Captain Cook, navigator and explorer, came up with some atrocious names for the spots he ‘discovered’ and mapped along the east coast of Australia. Many were named after jumped up lords, earls, and the odd prince, many of whom were dissolute and pompous members of the British aristocracy of the day.¹ Cook, the son of a farmer and once shopkeeper, was a self-made man and capitano, so was probably in awe of this lot, or was currying favour.
Other spots on the map were given sad, desolate names reflecting the way James felt at the time. Cape Tribulation and the nearby Mt Sorrow are two of these. As his ship, the Endeavour, ran aground on a coral reef midst this dazzling wonderland, the Great Barrier Reef, he was stuck for 46 days as repairs were carried out in nearby Cooktown. After he cursed and cussed, he named the area Cape Tribulation “because here began all our Troubles”.
Those of you who have visited the rainforest area around Cape Tribulation would not have experienced much sorrow, unless confronted by an ominous crocodile, or pestered by the incessant sand flies and mosquitoes. Dense rainforest fringes the ocean, the climate in the dry months is warm and the sea and its reefs offer an underworld garden of delight.
I’m sure that while Captain Cook was stressing about his boat repairs and writing his journal, the crew may have gone fishing and caught large prawns, coral trout and Barramundi, all abundant in these coral seas. Some of the crew may have gone beneath the sea to view the enchanting gardens of the reef.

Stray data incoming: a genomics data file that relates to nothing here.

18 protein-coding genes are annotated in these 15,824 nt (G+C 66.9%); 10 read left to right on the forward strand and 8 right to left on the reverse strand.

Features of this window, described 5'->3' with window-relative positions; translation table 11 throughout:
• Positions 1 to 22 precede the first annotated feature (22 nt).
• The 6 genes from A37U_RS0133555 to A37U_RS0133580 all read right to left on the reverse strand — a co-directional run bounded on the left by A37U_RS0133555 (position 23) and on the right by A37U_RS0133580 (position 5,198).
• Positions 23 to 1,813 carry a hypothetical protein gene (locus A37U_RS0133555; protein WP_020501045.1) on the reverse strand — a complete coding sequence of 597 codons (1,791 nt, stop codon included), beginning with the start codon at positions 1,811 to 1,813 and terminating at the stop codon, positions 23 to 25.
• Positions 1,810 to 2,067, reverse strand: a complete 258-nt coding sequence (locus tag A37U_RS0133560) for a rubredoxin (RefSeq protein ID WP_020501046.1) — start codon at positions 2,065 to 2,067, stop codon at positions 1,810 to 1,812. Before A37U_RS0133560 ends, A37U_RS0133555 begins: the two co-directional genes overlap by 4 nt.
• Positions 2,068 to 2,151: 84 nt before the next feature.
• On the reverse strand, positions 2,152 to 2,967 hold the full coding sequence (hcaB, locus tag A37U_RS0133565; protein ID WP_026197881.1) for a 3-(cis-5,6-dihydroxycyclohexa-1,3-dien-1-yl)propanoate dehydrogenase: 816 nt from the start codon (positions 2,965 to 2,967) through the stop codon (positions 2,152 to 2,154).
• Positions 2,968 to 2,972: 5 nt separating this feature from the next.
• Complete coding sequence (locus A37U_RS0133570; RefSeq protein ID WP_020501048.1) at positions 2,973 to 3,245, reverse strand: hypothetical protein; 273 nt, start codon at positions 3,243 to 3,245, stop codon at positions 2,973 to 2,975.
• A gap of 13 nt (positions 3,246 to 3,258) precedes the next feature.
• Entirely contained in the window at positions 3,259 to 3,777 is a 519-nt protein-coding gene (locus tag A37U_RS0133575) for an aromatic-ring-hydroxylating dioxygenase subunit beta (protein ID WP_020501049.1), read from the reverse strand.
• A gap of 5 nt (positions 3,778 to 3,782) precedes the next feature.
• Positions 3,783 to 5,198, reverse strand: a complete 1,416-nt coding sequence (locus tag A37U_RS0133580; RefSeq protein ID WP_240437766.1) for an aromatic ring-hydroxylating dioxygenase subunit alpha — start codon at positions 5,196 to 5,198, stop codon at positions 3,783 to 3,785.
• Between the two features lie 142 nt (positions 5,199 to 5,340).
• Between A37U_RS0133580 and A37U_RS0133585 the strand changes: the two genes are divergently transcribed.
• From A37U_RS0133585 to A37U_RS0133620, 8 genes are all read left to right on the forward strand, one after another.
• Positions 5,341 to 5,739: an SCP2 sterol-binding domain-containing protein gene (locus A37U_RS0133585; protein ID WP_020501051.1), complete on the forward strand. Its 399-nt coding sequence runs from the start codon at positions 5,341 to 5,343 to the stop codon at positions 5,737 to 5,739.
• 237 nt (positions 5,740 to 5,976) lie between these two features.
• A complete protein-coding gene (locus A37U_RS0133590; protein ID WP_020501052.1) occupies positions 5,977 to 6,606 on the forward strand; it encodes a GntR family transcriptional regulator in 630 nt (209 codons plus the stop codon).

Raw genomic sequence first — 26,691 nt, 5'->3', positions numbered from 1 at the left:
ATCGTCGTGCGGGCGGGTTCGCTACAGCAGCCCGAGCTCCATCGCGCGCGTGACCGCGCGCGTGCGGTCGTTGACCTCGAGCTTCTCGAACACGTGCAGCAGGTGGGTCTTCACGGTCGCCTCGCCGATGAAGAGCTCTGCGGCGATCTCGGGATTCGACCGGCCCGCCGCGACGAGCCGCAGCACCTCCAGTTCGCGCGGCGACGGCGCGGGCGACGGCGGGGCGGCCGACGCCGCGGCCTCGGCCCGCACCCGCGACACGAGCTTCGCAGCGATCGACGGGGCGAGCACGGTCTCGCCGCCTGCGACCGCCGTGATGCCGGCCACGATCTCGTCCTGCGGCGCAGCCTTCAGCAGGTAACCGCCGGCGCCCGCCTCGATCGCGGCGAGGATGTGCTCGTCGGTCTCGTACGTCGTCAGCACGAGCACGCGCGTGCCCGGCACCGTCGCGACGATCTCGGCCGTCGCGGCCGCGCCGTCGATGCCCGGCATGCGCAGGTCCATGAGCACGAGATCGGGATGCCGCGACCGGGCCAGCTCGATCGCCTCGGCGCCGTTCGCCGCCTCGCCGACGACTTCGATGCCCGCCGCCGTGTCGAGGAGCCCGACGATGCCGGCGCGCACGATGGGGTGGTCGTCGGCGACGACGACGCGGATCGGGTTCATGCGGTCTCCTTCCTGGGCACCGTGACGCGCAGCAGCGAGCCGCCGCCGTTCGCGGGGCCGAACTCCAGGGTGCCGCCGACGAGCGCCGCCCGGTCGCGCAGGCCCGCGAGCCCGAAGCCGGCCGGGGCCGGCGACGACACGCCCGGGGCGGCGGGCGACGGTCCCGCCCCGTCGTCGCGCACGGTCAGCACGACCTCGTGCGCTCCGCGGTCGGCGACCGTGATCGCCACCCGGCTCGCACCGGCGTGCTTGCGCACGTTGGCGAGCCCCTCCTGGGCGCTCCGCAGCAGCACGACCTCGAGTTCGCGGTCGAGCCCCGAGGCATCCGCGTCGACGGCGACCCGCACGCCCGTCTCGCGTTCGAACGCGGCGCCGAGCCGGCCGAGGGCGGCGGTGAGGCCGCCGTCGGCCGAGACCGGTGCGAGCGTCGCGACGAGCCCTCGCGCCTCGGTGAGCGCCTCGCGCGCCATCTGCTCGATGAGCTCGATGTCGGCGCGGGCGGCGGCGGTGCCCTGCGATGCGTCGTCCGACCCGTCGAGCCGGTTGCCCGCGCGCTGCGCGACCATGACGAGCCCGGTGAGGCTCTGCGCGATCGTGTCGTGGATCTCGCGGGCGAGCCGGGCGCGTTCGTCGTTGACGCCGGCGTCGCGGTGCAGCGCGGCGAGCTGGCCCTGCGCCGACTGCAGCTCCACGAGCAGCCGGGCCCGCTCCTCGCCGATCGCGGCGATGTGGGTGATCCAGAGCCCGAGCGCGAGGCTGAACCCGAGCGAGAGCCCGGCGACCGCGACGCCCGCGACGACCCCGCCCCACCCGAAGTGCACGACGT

Joseph Banks, naturalist and botanist, stole the show as he busied himself with documenting the exotic plants and flowers of the rainforest. Most of these plants and ancient trees can be seen today in the Daintree National Park, a listed UNESCO World Heritage site.
In his later and final voyage, Captain Cook was killed by Hawaiians, his body boiled up and stripped of flesh. Another rather bad day for this captain. He was known for treating the local inhabitants badly.
¹ Some place names in Australia named by Captain Cook after 18th century aristocrats include: Temple, Cockburn, Moreton, Keppel, Palmerston, Hillsborough, Townshead, Edgecombe, Halifax, Hervey, Hawke, Stephens, Howe, Cumberland, Gloucester, Grafton, Bedford, Weymouth, York, Rockingham and Dunk.
The original aboriginal name of Dunk Island was Coonanglebah meaning ‘ the island of Peace and Plenty.’ What a lovely name indeed!